Sell has also claimed that throughout the Srebrencia crisis, Milosevic was 'in direct personal contact with (Ratko)Mladic'- yet the exhaustive Dutch government report in to the massacre found 'no evidence of political or military liason' with Belgrade concerning the killings.

djoshi said...

The link given above works just fine.

Best read it BEFORE you dismiss it, Neil.

1srpkinja said...

If you go to the blog page of Slobodan Markovic you will find.......nothing. Anyone can call themselves whatever they want but this guy a Serb is not!

Slobodan Markovic said...

Neil, you have to post both lines of the link together as though they were one line. I can assure you it is not a link to an empty page. And it has nothing to do with Louis Sell.

Try again.


Miguel said...
This comment has been removed by a blog administrator.
Neil Clark said...

I have read the report and my original question stands. I did not ask for evidence of violence committed by Serbian paramilitaries or members of 'former units of the JNA', I asked for evidence of 'Milosevic's aggression' against Bosnia.
And I am still waiting to see it.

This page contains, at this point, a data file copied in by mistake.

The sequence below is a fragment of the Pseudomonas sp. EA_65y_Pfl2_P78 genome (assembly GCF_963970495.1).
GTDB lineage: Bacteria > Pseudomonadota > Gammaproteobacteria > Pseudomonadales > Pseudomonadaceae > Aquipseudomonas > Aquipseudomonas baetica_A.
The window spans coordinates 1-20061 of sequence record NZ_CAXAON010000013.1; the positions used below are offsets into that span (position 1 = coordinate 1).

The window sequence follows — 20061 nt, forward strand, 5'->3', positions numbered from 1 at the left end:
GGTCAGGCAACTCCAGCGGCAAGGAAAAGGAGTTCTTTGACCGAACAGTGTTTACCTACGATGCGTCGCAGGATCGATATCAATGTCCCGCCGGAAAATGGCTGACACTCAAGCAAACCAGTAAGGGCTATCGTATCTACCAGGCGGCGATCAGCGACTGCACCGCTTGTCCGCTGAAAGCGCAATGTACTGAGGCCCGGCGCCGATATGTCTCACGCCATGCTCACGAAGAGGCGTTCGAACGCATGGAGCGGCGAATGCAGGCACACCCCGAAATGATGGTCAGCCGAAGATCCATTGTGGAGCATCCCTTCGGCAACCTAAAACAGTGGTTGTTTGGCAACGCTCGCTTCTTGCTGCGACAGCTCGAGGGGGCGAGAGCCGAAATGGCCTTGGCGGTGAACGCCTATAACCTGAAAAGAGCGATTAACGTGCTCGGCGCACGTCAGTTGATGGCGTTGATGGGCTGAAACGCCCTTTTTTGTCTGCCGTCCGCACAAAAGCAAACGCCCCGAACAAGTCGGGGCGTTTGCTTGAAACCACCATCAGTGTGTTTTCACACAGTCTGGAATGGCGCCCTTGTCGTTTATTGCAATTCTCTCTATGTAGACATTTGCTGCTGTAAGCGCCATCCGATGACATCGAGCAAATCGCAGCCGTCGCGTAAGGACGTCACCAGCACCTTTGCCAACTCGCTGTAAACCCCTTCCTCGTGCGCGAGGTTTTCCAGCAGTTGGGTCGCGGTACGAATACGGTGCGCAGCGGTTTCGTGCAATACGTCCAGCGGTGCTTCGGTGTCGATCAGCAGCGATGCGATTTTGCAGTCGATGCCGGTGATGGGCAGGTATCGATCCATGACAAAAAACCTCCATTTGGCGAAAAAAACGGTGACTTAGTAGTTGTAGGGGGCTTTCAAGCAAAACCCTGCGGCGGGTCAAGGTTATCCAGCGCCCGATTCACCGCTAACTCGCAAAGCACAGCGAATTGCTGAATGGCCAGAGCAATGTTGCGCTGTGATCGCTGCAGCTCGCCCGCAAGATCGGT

Slobodan Markovic said...

Neil, as you may remember, Slobodan Milosevic was President of the Republic of Serbia at the time of the attack on Zvornik described in the report. The report describes how regular Yugoslav military units, based in Serbia and commanded from headquarters in Serbia, participated in the attack (see sections 4.1 and 4.1.1.). Are you therefore saying that Serbia was guilty of aggression, but that the President of Serbia was innocent ??

Neil Clark said...

I'm copy and pasting a key part of the report for you to read again:

'It is difficult to say which groups actually exerted military control over Zvornik at the various stages following the occupation of the town. Supreme command is frequently ascribed to the JNA and - as mentioned above - is associated with the names of Pejic and Pavlovic. The fact that both were former JNA officers may have led many expellees to assume that the supreme command was in the hand of the JNA. But while these two officers did have the supreme control over the town, they may not really have been officers of the JNA anymore, but rather leading officers of a new "territorial defense" which had been established by local leaders and which may later - as mentioned above - have constituted the core of the "Serbian army in Bosnia-Herzegowina" in Zvornik, which was officially declared in May 1992.